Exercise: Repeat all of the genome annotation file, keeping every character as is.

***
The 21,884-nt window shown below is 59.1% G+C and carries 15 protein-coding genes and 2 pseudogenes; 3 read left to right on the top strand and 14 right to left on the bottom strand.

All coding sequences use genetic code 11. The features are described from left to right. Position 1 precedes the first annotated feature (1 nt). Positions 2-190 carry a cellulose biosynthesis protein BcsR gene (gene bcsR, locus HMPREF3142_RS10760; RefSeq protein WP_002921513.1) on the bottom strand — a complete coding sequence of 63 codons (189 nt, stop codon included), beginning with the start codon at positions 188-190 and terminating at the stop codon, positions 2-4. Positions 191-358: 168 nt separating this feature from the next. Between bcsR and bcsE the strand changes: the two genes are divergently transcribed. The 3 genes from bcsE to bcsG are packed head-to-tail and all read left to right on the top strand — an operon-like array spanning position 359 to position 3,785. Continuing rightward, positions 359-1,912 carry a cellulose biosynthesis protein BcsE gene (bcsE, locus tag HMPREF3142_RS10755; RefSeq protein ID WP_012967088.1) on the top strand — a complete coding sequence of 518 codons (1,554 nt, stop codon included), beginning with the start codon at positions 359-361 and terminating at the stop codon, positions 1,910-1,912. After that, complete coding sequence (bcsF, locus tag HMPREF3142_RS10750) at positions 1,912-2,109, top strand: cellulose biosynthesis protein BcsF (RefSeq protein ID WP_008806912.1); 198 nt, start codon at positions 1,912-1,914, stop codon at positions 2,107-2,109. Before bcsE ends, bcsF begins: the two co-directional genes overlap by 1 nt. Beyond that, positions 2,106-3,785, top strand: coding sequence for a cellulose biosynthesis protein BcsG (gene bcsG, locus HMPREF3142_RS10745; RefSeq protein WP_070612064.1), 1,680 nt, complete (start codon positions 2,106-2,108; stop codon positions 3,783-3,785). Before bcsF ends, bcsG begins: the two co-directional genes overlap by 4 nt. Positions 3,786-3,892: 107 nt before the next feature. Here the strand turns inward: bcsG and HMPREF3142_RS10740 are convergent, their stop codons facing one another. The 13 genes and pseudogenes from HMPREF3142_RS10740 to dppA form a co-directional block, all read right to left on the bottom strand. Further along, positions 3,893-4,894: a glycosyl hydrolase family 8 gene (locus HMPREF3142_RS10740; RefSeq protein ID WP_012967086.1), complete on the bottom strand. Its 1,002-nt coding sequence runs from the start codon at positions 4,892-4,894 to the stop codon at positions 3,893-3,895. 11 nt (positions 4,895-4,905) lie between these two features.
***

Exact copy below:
The 21,884-nt window shown below is 59.1% G+C and carries 15 protein-coding genes and 2 pseudogenes; 3 read left to right on the top strand and 14 right to left on the bottom strand.

All coding sequences use genetic code 11. The features are described from left to right. Position 1 precedes the first annotated feature (1 nt). Positions 2-190 carry a cellulose biosynthesis protein BcsR gene (gene bcsR, locus HMPREF3142_RS10760; RefSeq protein WP_002921513.1) on the bottom strand — a complete coding sequence of 63 codons (189 nt, stop codon included), beginning with the start codon at positions 188-190 and terminating at the stop codon, positions 2-4. Positions 191-358: 168 nt separating this feature from the next. Between bcsR and bcsE the strand changes: the two genes are divergently transcribed. The 3 genes from bcsE to bcsG are packed head-to-tail and all read left to right on the top strand — an operon-like array spanning position 359 to position 3,785. Continuing rightward, positions 359-1,912 carry a cellulose biosynthesis protein BcsE gene (bcsE, locus tag HMPREF3142_RS10755; RefSeq protein ID WP_012967088.1) on the top strand — a complete coding sequence of 518 codons (1,554 nt, stop codon included), beginning with the start codon at positions 359-361 and terminating at the stop codon, positions 1,910-1,912. After that, complete coding sequence (bcsF, locus tag HMPREF3142_RS10750) at positions 1,912-2,109, top strand: cellulose biosynthesis protein BcsF (RefSeq protein ID WP_008806912.1); 198 nt, start codon at positions 1,912-1,914, stop codon at positions 2,107-2,109. Before bcsE ends, bcsF begins: the two co-directional genes overlap by 1 nt. Beyond that, positions 2,106-3,785, top strand: coding sequence for a cellulose biosynthesis protein BcsG (gene bcsG, locus HMPREF3142_RS10745; RefSeq protein WP_070612064.1), 1,680 nt, complete (start codon positions 2,106-2,108; stop codon positions 3,783-3,785). Before bcsF ends, bcsG begins: the two co-directional genes overlap by 4 nt. Positions 3,786-3,892: 107 nt before the next feature. Here the strand turns inward: bcsG and HMPREF3142_RS10740 are convergent, their stop codons facing one another. The 13 genes and pseudogenes from HMPREF3142_RS10740 to dppA form a co-directional block, all read right to left on the bottom strand. Further along, positions 3,893-4,894: a glycosyl hydrolase family 8 gene (locus HMPREF3142_RS10740; RefSeq protein ID WP_012967086.1), complete on the bottom strand. Its 1,002-nt coding sequence runs from the start codon at positions 4,892-4,894 to the stop codon at positions 3,893-3,895. 11 nt (positions 4,895-4,905) lie between these two features.